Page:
While prices in Mexico, Columbia and the Dominican Republic were very low, I just did not feel comfortable. I stumbled across Miami as a hotspot for cosmetic surgery and started searching in the tummy tuck groups. There were 3 surgeons that really stood out to me as being excellent and affordable. We do have a plastic surgery center about an hour away, so I also set up a consultation with my “local” surgeon. I took nude photos and sent them off for virtual consultations with the 3 in Miami. Awkward? Yes! But a girl’s gotta do what a girl’s gotta do!
By this time it was November and I was on the verge of my 45th birthday. I knew in my heart this is what I wanted to do.
Now to answer the question of where I went and why.
Spectrum Aesthetics got back to me with a quote of $7500 including extended tummy tuck with muscle repair, lipo to 2 areas, breast lift and augmentation, pre-op visit, post-op visits and support for a year), and post-surgical garments (binder, bra, compression socks). I opted for silicone breast implants to give my desired shape – most of you never knew I was a C on the right and DD on the left and had a hell of a time shopping for clothes. Anyway the silicone brought the total to $8300. I booked my date on November 22, 2019. The date was set for April 15, 2020. And then it ended up being postponed due to COVID-19, to May 20, 2020.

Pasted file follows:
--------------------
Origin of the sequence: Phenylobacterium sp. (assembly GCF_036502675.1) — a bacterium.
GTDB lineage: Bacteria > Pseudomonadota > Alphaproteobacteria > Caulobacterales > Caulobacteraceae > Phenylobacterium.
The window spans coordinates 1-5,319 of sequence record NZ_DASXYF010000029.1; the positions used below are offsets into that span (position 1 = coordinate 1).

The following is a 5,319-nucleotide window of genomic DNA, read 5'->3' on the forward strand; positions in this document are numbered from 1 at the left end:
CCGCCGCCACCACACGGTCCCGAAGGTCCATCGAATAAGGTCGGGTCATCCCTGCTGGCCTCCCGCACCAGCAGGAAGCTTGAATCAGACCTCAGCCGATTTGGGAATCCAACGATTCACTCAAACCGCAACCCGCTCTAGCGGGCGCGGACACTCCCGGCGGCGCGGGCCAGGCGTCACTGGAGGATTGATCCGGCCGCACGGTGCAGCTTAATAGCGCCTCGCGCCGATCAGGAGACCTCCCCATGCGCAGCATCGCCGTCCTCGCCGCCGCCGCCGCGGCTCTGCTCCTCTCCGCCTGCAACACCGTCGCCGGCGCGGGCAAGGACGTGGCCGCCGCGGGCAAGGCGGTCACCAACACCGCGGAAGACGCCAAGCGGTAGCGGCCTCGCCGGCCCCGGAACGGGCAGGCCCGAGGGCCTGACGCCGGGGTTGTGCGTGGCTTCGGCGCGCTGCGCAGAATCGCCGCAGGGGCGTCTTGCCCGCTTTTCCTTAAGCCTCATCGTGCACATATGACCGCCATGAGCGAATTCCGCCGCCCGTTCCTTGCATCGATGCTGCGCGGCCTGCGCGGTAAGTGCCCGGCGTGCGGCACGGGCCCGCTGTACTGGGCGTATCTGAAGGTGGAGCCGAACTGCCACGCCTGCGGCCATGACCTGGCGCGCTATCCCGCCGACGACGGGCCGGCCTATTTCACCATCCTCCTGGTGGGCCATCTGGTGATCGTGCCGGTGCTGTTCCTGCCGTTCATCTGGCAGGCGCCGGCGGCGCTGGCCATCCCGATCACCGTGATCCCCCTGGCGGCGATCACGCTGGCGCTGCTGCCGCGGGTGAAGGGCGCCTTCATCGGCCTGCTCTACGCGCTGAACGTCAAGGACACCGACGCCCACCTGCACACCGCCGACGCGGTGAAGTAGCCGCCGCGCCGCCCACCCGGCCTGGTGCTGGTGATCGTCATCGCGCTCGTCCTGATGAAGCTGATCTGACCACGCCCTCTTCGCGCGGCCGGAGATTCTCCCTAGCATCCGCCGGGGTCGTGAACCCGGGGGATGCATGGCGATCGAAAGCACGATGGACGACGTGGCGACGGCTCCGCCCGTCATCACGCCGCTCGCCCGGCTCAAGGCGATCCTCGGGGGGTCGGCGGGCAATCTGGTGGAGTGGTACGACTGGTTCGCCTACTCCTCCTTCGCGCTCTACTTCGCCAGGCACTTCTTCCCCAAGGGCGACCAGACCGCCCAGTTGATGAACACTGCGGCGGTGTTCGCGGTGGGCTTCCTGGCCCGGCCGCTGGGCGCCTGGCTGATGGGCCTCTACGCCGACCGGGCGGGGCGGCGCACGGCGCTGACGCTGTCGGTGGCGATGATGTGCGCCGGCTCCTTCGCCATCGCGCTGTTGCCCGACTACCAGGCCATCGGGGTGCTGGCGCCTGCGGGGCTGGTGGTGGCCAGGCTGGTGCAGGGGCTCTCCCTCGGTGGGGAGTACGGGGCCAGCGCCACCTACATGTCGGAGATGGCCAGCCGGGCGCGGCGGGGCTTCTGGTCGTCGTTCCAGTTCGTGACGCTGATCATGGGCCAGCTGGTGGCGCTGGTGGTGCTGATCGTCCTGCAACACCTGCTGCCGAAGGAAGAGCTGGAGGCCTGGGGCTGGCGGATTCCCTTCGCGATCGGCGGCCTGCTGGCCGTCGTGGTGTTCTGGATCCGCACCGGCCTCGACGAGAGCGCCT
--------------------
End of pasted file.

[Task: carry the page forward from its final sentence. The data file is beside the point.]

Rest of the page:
Dr. Ortega was so humble and personable. He’s been at this for 30 years and is a sculptor in my opinion when it comes to mommy makeovers. I felt completely comfortable the moment I met him, which was on the day of the surgery. He took one of my original photos I had sent in, marked it up with proposed changes, and then we both signed in agreement. After that he made the same markings on my body, explaining and telling stories as he went. There was always a female assistant in the room.
Oh and then I also paid the Wausau facility $75 for a consultation. Nice surgeon, but the portfolio was not exactly the work I was looking for. Estimated cost $21,000 not including pre-op and post-op visits, garments, etc. Likely would have had a night at the hospital.
Flight to Miami (Fort Lauderdale) was about $250 round trip via Southwest out of Milwaukee and they were awesome about carting me around in wheelchairs on the return. 2 checked bags included.